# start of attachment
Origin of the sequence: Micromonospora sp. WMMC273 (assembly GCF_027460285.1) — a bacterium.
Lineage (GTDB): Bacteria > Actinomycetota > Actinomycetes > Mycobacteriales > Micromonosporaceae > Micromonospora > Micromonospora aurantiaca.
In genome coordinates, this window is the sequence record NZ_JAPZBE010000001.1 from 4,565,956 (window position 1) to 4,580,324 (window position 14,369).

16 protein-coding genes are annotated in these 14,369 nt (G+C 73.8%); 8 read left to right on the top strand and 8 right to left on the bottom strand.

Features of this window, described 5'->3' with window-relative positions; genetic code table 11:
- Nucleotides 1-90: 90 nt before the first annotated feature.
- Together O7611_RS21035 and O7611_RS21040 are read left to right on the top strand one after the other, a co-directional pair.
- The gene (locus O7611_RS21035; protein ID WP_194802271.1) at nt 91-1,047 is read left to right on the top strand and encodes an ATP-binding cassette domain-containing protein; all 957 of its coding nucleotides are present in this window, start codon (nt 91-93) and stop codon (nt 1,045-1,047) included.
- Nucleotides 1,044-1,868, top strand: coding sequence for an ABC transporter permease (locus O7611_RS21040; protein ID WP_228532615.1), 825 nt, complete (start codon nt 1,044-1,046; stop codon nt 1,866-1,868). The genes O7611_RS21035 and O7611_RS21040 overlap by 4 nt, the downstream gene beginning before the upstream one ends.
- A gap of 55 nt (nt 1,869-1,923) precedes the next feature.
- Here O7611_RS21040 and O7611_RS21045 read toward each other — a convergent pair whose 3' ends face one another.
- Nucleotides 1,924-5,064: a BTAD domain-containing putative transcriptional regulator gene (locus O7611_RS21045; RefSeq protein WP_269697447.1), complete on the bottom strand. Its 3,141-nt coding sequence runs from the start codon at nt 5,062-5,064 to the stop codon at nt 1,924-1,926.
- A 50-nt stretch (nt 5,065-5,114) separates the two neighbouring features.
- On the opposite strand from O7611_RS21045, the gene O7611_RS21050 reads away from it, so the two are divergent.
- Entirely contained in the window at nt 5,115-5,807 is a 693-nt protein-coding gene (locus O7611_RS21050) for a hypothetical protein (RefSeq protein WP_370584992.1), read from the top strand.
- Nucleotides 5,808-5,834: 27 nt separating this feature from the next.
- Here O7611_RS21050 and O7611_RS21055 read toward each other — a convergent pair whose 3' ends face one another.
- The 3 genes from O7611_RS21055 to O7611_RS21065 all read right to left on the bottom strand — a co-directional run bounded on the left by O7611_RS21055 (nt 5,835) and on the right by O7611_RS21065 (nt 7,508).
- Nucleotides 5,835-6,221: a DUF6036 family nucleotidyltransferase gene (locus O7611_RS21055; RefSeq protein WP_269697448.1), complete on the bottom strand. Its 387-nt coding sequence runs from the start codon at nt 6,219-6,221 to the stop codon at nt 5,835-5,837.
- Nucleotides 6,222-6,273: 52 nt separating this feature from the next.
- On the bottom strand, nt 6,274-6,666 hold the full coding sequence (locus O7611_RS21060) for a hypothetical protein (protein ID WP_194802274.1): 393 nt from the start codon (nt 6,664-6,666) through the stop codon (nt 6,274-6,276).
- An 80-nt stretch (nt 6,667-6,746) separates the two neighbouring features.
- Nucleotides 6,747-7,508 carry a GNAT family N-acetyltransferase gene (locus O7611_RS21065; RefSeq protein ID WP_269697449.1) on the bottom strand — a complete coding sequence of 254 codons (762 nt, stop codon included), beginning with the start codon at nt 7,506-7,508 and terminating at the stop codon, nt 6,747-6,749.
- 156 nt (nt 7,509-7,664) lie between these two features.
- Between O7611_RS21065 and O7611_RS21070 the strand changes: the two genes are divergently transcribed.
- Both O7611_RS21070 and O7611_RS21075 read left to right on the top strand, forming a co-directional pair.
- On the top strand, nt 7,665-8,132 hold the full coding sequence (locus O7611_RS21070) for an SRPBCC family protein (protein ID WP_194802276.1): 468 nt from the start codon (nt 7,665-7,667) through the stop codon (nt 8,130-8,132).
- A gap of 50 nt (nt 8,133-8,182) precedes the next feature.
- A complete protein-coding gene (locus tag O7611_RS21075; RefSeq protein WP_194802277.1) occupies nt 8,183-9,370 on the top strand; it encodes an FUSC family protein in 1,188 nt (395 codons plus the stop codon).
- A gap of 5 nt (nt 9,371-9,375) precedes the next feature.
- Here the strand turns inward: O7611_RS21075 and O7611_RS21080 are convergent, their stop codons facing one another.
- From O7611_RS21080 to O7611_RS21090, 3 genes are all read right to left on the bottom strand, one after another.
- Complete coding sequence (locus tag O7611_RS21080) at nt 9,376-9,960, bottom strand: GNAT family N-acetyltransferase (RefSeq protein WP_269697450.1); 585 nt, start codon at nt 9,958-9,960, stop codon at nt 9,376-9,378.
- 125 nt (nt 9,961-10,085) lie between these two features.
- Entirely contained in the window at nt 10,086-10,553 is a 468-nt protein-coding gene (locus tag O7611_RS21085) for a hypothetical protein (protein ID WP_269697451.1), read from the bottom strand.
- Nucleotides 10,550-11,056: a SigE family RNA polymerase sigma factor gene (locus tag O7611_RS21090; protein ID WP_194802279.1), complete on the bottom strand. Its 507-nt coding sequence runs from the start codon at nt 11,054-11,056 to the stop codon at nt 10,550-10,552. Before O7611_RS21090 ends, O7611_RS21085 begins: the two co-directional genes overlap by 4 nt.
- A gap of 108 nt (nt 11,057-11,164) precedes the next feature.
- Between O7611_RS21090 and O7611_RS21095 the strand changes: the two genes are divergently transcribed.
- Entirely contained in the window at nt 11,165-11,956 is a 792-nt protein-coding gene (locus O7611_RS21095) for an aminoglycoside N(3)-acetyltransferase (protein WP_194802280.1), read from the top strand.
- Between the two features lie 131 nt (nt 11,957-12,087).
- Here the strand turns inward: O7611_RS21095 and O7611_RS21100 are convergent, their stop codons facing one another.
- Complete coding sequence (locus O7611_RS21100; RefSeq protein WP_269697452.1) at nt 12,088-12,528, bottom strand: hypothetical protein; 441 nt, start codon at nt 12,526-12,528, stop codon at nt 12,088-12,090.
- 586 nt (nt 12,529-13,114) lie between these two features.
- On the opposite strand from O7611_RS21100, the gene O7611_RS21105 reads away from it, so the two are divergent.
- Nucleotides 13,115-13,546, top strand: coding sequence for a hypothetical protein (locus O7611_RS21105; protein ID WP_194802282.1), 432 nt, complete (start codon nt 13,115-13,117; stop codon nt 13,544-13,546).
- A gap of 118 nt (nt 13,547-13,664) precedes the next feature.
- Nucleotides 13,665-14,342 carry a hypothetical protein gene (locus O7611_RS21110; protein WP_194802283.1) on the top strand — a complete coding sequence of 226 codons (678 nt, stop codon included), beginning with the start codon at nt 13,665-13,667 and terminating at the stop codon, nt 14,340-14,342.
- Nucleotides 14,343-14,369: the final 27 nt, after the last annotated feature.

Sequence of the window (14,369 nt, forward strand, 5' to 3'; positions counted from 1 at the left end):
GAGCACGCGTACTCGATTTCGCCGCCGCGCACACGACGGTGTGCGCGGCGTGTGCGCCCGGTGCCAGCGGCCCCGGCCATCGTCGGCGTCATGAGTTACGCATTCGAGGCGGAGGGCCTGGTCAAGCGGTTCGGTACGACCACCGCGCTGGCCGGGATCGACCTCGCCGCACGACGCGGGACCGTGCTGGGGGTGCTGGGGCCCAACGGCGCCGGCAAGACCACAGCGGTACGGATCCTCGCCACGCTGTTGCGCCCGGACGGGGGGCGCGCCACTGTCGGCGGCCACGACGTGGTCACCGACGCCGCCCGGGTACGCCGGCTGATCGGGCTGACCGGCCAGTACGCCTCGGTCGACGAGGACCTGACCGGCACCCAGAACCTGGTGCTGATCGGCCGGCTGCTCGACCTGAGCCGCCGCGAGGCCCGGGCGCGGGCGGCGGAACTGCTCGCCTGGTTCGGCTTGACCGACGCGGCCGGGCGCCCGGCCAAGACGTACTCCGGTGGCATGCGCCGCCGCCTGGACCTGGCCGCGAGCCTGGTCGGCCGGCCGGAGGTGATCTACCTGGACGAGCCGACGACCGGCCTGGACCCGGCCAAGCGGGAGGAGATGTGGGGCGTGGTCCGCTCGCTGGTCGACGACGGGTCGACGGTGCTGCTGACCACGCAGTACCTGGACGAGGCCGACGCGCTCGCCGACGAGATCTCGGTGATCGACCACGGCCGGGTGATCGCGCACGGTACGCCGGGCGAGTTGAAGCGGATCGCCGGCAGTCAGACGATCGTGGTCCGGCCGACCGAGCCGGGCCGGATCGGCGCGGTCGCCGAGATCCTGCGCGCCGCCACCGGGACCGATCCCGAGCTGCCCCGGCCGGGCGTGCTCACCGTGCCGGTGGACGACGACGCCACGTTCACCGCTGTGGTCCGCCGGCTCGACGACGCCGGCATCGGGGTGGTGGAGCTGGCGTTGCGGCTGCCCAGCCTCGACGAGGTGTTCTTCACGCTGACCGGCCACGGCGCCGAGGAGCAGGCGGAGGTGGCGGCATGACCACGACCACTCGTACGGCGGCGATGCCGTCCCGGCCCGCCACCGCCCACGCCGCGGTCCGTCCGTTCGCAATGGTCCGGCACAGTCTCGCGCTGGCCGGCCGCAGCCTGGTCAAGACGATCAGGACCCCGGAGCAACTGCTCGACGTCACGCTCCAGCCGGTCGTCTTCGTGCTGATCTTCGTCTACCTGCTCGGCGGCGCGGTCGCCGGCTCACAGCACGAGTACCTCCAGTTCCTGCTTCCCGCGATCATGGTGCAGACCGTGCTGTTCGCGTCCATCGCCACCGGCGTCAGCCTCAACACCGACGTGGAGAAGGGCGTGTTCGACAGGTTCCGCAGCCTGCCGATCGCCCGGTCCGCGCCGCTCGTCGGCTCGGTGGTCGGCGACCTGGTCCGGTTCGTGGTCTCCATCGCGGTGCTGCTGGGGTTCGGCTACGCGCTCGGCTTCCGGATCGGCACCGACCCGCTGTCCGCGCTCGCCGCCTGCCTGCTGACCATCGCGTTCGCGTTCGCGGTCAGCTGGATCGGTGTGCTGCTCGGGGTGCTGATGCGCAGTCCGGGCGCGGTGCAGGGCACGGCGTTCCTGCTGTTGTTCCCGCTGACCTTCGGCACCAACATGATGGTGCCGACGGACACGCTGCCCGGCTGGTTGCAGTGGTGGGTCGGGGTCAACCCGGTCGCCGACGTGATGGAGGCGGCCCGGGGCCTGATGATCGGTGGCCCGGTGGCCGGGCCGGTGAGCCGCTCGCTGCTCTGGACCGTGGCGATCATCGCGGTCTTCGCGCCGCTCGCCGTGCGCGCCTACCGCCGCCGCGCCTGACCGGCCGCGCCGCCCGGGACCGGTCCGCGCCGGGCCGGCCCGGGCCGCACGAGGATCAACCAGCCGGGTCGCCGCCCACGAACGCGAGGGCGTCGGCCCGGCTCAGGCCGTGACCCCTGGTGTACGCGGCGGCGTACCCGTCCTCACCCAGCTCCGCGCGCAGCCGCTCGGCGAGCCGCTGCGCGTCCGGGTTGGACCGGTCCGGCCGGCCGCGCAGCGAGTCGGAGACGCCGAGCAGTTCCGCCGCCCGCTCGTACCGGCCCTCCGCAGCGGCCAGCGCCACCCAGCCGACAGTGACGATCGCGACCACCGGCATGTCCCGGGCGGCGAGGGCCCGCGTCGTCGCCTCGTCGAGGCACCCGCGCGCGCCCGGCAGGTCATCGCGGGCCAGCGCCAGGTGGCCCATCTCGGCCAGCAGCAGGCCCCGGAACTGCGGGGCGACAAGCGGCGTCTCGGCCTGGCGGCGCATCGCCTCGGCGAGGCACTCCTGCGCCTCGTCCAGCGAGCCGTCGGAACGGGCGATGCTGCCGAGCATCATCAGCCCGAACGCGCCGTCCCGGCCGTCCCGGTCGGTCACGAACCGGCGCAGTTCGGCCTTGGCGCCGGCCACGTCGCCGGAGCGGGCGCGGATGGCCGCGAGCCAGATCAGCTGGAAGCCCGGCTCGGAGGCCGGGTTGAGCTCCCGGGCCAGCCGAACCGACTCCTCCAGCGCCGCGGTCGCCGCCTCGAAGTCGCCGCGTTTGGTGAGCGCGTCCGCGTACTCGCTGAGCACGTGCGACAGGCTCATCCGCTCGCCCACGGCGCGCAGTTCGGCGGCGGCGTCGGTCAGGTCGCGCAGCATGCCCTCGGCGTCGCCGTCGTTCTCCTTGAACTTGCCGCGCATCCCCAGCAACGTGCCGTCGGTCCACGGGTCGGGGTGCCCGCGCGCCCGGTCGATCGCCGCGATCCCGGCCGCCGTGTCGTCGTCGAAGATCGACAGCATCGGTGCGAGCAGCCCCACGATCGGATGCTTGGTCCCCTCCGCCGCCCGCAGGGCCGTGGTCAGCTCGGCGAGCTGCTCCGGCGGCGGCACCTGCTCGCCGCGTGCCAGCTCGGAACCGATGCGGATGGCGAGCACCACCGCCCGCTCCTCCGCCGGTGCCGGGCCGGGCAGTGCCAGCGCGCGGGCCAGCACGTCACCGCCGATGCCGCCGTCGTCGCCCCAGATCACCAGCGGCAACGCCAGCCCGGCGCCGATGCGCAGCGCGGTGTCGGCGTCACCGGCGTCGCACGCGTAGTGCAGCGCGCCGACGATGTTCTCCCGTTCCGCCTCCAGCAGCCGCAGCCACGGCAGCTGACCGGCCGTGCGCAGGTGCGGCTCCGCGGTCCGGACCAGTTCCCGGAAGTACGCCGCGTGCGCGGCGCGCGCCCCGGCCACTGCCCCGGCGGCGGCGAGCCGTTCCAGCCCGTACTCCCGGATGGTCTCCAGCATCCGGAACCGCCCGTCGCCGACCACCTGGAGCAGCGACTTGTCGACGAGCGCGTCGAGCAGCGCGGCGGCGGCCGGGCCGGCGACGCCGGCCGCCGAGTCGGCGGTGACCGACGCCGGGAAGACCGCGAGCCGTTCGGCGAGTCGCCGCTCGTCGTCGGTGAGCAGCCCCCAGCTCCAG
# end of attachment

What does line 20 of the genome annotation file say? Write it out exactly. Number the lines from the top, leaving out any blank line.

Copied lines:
- Nucleotides 6,222-6,273: 52 nt separating this feature from the next.